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    Next time just show your friend the expiration date on the box and film and say you have plenty of time. Of course, if you use expired film...
     
  20. IloveTLRs

    IloveTLRs Member

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    I completely agree with this. Fortunately or unfortunately, I do my best work alone. I'm able to stop, go here/there, and take as many photos as I want of what I want.
     
  21. eddym

    eddym Member

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    There is only one correct reply: Piss off!
     
  22. bobwysiwyg

    bobwysiwyg Subscriber

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    My wife is very good about hanging out while I shoot. She usually brings a book. Winter though, is another matter. I do the snow scenes solo to avoid conflict and frankly, her comfort. I doubt she would go for standing around in snow. :smile:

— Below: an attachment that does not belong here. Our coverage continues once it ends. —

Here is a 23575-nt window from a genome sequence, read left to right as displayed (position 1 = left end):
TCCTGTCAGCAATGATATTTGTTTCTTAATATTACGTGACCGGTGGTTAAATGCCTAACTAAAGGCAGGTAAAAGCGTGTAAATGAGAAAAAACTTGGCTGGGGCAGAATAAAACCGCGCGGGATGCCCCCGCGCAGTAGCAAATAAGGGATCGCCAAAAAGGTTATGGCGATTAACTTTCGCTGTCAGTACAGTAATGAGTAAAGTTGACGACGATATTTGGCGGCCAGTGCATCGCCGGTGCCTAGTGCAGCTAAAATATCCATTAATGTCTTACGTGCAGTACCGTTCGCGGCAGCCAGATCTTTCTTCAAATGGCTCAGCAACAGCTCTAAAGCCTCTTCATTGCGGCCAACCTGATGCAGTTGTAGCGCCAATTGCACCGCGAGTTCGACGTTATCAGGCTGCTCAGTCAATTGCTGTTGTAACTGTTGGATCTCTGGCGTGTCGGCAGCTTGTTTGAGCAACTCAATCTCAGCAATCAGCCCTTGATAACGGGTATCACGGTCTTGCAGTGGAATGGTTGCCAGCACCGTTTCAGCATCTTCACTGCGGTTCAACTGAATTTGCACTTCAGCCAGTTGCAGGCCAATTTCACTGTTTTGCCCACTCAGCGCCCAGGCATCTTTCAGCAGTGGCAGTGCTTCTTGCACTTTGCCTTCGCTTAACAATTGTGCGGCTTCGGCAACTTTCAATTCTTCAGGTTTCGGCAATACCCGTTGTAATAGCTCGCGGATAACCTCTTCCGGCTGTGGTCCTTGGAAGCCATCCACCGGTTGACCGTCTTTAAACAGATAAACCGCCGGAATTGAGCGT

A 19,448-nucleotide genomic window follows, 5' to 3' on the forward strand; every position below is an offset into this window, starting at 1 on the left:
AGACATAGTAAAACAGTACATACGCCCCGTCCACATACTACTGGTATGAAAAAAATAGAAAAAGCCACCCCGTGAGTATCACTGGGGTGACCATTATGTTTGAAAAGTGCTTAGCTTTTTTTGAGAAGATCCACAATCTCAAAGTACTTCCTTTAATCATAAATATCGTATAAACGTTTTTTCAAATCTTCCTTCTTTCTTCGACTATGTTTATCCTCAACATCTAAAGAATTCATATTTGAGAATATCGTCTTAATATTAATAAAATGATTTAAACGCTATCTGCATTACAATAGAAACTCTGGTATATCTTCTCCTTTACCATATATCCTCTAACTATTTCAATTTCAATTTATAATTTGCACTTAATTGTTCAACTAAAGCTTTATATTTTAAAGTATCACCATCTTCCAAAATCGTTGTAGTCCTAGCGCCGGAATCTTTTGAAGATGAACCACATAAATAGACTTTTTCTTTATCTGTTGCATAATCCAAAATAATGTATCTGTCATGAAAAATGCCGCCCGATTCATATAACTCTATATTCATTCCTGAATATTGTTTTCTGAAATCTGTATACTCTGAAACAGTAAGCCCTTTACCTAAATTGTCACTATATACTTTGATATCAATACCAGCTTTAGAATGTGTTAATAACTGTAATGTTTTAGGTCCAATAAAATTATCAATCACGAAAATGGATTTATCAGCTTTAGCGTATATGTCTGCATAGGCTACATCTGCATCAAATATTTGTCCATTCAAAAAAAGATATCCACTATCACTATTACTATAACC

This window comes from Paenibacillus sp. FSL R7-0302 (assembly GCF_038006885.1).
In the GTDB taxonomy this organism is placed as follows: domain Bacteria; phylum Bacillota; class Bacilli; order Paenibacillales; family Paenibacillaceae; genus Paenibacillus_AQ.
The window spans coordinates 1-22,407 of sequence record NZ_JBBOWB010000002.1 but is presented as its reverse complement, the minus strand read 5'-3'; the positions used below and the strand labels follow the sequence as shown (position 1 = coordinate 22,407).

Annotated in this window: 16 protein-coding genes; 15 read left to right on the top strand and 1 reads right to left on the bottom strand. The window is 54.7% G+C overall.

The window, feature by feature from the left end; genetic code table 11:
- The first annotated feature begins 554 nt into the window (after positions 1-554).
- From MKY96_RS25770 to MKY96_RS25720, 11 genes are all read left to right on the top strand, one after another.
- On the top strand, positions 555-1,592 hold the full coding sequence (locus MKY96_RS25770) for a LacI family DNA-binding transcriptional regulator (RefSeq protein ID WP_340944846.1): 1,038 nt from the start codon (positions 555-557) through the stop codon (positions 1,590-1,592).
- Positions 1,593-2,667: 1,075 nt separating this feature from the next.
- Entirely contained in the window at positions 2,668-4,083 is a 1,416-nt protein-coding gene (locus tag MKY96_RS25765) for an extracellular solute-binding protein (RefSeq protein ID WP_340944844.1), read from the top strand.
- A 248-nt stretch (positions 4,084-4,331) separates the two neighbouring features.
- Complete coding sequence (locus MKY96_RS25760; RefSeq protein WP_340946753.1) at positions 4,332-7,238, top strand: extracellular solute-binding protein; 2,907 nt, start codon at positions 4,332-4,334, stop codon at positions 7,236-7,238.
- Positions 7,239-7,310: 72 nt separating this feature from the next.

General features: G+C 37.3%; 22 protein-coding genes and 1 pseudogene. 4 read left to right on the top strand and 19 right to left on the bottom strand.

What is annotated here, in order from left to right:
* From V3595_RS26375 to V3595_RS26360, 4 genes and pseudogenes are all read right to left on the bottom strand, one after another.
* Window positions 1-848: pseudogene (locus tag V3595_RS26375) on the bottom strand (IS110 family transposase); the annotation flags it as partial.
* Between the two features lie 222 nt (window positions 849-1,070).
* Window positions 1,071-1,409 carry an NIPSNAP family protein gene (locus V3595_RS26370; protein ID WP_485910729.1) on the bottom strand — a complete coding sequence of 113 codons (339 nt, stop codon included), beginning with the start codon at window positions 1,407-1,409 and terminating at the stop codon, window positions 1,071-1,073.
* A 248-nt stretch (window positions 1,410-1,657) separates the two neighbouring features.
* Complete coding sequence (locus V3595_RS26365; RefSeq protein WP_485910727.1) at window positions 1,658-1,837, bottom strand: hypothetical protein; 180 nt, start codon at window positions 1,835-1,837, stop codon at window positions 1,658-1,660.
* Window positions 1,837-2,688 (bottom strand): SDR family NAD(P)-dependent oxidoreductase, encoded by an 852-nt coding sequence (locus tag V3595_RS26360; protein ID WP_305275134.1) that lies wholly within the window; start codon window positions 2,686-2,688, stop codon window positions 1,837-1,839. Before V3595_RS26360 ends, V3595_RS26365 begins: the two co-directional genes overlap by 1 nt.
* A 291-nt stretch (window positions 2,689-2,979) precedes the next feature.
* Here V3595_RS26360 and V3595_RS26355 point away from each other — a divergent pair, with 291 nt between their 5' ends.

23. MattKing

    MattKing Subscriber

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    For me, the person concerned is my wife, so this response is definitely not the one I would choose.

    My wife refers to my photographic routine as "futzing" - but she is generally very supportive unless we are working to a schedule.
     
  24. grahamp

    grahamp Subscriber

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    I married an artist. She can spend couple of hours on a single clump of wildflowers, so my problem is finding enough subjects for the 4x5 within shouting distance!
     
  25. erikg

    erikg Member

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    pendant: heal thy self and look to who is "takling..."
    :tongue:
     
  26. lxdude

    lxdude Member

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    Those who are, always think they aren't.:wink: